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Diwali: Festival of Lights

Diwali: Festival of Lights

Saturday, November 14, 2020

Image of food and lights celebrating Diwali.

Photo by Udayaditya Barua on Unsplash

Programs
  • Interfaith Chat: What is Diwali?  A Conversation with Dean Vinaya Tripuraneni
  • Monday, Nov. 9 from 12-12:30 p.m.

    • Zoom: https://ulv-edu.zoom.us/j/5475141415?pwd=MW5ncnQxb0haaCtHMndSalk2WVl4QT09

    • Meeting ID: 547 514 1415, Passcode: 798089

    • Diwali, also known as the “Festival of Lights,” is celebrated by Hindus, Sikhs and Jains around the world.  This year Diwali will be celebrated from Nov. 12-16.  Come join us for an Interfaith Chat with Vinaya Tripuraneni, Dean of Libraries and Learning, who will talk about Diwali, especially as it is practiced within Hinduism.

What is Diwali?

"Diwali, or the “festival of lights,” is a five-day Hindu festival that always falls between mid-October and mid-November because of its placement on the Hindu lunar calendar. Diwali is an official state holiday in most major Hindu nations. For Hindus and many Hindu Americans, Diwali is one of the most important festivals of the year. Typically celebrated together by families, festivities often take place in the home. There are many regional and religious variations that impact the more specific meanings of Diwali for various Hindus, and this in turn will change the activities that accompany each celebration. It is common, however, to see candles and other light-related festivities for Diwali."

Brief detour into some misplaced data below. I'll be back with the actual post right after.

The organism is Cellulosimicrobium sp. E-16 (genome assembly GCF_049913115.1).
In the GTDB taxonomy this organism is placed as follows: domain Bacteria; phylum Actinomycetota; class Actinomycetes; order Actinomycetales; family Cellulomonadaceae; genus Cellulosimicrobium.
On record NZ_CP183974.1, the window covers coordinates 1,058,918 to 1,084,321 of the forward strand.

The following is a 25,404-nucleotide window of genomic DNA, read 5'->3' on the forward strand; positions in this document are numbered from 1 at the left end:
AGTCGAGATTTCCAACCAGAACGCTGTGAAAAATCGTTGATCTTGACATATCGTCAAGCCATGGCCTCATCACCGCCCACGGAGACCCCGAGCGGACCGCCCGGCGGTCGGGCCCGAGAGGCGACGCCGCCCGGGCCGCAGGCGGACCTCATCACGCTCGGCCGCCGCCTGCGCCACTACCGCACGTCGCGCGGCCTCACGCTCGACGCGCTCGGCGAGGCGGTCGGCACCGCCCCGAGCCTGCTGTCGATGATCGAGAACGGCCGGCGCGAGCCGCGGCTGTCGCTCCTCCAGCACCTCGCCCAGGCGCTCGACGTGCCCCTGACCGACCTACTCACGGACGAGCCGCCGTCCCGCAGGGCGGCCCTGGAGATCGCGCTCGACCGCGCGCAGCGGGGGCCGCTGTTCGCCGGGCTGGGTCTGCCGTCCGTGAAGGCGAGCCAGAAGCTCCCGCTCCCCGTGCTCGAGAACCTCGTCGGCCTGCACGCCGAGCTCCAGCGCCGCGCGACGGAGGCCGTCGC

Citation: 

Lant, K. (2013). Hindu americans. In C. E. Cortés (Ed.), Multicultural America: A multimedia encyclopedia (Vol. 1, pp. 1072).

       Thousand Oaks, CA: SAGE Publications, Inc. doi: 10.4135/9781452276274.n404

Image of samosas on a wood platter

Samosas

Photo by kabir cheema on Unsplash

Gulab Jamun

Photo by jaikishan patel on Unsplash

Kachori Indian food

Kachori

Photo by Prachi Palwe on Unsplash

platter with pakora dish

Pakora

Photo by Anshu A on Unsplash

Diwali dinner plates

Diwali Dinner Setting

Traditions 

  • Clay lamps (dipa) are displayed in homes
  • Homes are thoroughly cleaned in order to welcome Lakshmi, goddess of wealth. It is believed she will not visit unless homes are clean.
  • Rangoli, special patterns made of rice flour, rice, or spices, decorate doorways to welcome Lakshmi. 
  • Families get together and share/exchange sweets.
  • Families greet each other with "Subh Diwali," which means Happy Diwali.
  • Everyone buys new clothes to celebrate.
  • Those that have quarreled put their differences aside to celebrate friendship. 

Citation: 

  • DuMoulin, B., & Sikundar, S. (1998). Celebrating our cultures : Language arts activities for classroom teachers . Pembroke.
Diwali floor decoration

Rangoli

Image courtesy of Dean Vinaya Tripuraneni 

Diwali floor decoration

Candlelight Rangoli

Image courtesy of Dean Vinaya Tripuraneni 

Diwali floor decoration

Rangoli

Images courtesy of Dean Vinaya Tripuraneni 

Library Resources